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Interventional Cardiology

Renal Denervation: Paradise Lost? Paradise Regained? Deepak Padmanabhan, DM, 1 Ameesh Isath, MBBS, 1,2 and Bernard Gersh, MB, ChB, D Phil, FRCP, MACC 1 1. Division of Cardiovascular Diseases, Mayo Clinic, Rochester, MN; 2. Department of Internal Medicine, Mount Sinai St Luke’s Hospital, New York, NY

Abstract Renal denervation is a relatively recent concept whose initial promising results suffered a setback following the SYMPLICITY 3 trial, which did not show a significant blood pressure-lowering effect in comparison to sham. In this review article, we begin with the history including the physiological basis behind the concept of renal denervation. Furthermore, we review the literature in support of renal denervation, including the recently published SPYRAL HTN-OFF MED, which demonstrated significant blood pressure reduction in the absence of antihypertensive medication. We further touch upon the potential pitfalls and possible future directions of renal denervation.

Keywords Renal denervation, trials, hypertension, electroporation, blood pressure, review Disclosure: The authors have no conflicts of interest to declare. Acknowledgements: We wish to thank Kevin M Youel of the media department for help with the illustrations. Received: January 6, 2018 Accepted: April 5, 2018 Citation: US Cardiology Review 2018;12(2):78–86. DOI: https://doi.org/10.15420/usc.2018.1.2 Correspondence: Dr Bernard Gersh, Professor of Medicine, Mayo Clinic, 200 First Street SW, Rochester, MN 55905, USA. E: gersh.bernard@mayo.edu

Endovascular techniques for renal denervation (RDN) as a treatment for hypertension were initially highly encouraging with reductions in blood pressure (BP) in the range of 30 mmHg.1 However, these high expectations received a major setback following the unexpected results of the sham-controlled Renal Denervation in Patients With Uncontrolled Hypertension (SYMPLICITY HTN-3) trial. This promising procedure was faced with a major roadblock and, in general, the expectations that this would stand the test of time were markedly tempered.2 Like all good trials, SYMPLICITY HTN-3 provided answers, but also generated new questions, particularly in regard to procedural and technical issues. This, in turn, has led to a series of new and ongoing trials, which hopefully will resolve the issue of whether this procedure will become a routine aspect of hypertension management. In the present article, we review the literature in support of the RDN concept as well as emphasize the potential pitfalls and possible future direction of RDN.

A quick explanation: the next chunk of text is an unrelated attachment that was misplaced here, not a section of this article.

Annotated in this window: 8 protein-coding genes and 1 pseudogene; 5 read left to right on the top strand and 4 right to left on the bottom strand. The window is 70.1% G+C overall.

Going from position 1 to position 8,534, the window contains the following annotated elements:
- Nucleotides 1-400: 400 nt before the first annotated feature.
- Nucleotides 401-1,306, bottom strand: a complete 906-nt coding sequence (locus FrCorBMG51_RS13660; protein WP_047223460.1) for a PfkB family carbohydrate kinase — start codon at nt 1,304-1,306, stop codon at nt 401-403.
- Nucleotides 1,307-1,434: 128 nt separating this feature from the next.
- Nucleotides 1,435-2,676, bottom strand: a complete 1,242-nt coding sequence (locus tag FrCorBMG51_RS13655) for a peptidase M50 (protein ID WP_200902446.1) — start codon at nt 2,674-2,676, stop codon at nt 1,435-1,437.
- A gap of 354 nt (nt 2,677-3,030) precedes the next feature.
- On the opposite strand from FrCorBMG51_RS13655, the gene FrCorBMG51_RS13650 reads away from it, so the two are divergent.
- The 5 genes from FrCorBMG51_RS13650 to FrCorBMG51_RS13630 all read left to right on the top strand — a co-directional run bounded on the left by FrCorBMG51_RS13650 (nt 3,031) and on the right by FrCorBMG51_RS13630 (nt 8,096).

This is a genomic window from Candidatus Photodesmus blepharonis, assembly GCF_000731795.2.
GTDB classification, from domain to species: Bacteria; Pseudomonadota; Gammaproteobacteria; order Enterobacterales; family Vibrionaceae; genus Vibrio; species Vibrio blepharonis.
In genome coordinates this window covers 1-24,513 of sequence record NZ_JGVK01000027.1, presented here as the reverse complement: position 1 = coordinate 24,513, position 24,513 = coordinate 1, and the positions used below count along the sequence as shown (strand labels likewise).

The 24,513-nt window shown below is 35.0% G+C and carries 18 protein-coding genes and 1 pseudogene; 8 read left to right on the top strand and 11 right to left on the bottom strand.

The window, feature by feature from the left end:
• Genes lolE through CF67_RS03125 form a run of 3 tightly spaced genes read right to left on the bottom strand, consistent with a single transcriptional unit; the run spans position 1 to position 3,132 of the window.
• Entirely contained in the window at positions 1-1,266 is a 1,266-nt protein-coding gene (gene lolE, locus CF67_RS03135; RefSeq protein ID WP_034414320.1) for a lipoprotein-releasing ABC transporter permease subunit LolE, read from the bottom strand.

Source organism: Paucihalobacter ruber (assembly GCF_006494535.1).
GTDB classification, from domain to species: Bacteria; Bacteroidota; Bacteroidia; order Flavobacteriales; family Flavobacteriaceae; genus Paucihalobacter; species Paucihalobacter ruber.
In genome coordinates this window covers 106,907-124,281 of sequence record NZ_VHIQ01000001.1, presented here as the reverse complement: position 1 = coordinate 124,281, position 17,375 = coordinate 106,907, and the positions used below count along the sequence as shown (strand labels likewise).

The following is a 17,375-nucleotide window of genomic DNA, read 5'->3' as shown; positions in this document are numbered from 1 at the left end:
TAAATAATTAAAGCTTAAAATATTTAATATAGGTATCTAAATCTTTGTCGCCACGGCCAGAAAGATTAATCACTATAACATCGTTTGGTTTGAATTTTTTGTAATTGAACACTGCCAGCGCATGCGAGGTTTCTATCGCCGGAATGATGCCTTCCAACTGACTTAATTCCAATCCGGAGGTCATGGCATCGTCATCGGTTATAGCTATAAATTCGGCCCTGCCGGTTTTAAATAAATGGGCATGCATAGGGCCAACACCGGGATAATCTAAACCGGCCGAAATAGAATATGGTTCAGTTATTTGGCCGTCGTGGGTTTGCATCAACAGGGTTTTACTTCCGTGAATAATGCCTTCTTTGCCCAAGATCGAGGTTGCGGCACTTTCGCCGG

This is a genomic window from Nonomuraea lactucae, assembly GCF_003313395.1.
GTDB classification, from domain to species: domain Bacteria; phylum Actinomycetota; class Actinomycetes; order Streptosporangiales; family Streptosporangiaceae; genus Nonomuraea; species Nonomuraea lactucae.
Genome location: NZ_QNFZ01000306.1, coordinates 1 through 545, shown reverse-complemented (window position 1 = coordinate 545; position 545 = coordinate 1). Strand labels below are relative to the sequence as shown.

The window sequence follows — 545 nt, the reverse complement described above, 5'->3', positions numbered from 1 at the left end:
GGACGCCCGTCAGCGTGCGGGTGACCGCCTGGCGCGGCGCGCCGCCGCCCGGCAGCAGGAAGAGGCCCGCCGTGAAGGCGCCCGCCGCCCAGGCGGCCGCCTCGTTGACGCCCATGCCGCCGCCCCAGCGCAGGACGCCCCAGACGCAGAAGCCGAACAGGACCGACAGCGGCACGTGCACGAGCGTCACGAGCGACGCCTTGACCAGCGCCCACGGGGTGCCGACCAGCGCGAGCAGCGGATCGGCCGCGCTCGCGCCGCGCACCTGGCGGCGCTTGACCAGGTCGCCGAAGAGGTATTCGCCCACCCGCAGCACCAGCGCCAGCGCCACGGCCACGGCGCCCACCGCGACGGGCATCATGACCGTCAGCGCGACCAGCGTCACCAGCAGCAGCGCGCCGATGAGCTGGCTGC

Proof of Concept: A Historical Perspective The renal system, through the maintenance of fluid–electrolyte balance and its interplay with the autonomic nervous system, plays an essential role in the pathophysiology of hypertension. Increased sympathetic nervous system activity as a cause and result of hypertension has been proven in various human experiments.3 The activation of the efferent sympathetic system via the postganglionic sympathetic neuronal chain relayed to the kidneys over the renal vasculature results in one or all of three effects; increased renin secretion from the juxtaglomerular apparatus; renal vasoconstriction decreasing renal blood flow; and enhanced sodium and water absorption. This contributes to an increased intravascular volume and arteriolar vasoconstriction adding to hypertension.4,5

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Renal structures are also richly innervated with baroreceptors and chemoreceptors. Stimulation of these nerves by metabolites like adenosine, which form under conditions of ischemia and oxidative stress, result in increased input into the hypothalamus augmenting the sympathetic outflow, not only to the kidneys, but also to other structures like the heart and peripheral arteries, resulting in neurogenic hypertension.5–7 Interruption of this neural traffic underlies the concept of RDN for the treatment of hypertension. Esler et al. demonstrated increased renal sympathetic nervous activity in adults with essential hypertension. His assessment of renal norepinephrine spillover using isotope dilution measurements showed elevated levels in comparison to normal individuals.8 Also, this increase was higher in young adults (<40 years) with essential hypertension compared to older individuals. On comparison of 34 patients with essential hypertension and 23 normal patients, Esler et al. demonstrated than in those with hypertension, plasma concentration of noradrenaline and rate of release of noradrenaline into plasma was 32 % and 38  % higher, respectively, than in normal individuals.9 Schlaich further demonstrated a sustained decrease in BP from 161/107 to 127/81 mmHg at 12 months following bilateral renal artery ablation (Figure 1).10 One of the earliest treatment modalities for hypertension preceding the use of medications was surgical RDN. Smithwick and Thompson followed up 1,266 cases of thoracolumbar sympathetic splanchnicectomy over a minimum of 5 years. They compared the management of hypertension in these patients with that of in 467 medically treated controls to assess the mortality and efficacy of surgery as treatment for hypertension.11 Sympathetic splanchnicectomy decreased all-cause mortality in contrast to medically treated controls. However, this nonselective sympathectomy technique resulted in very severe debilitating

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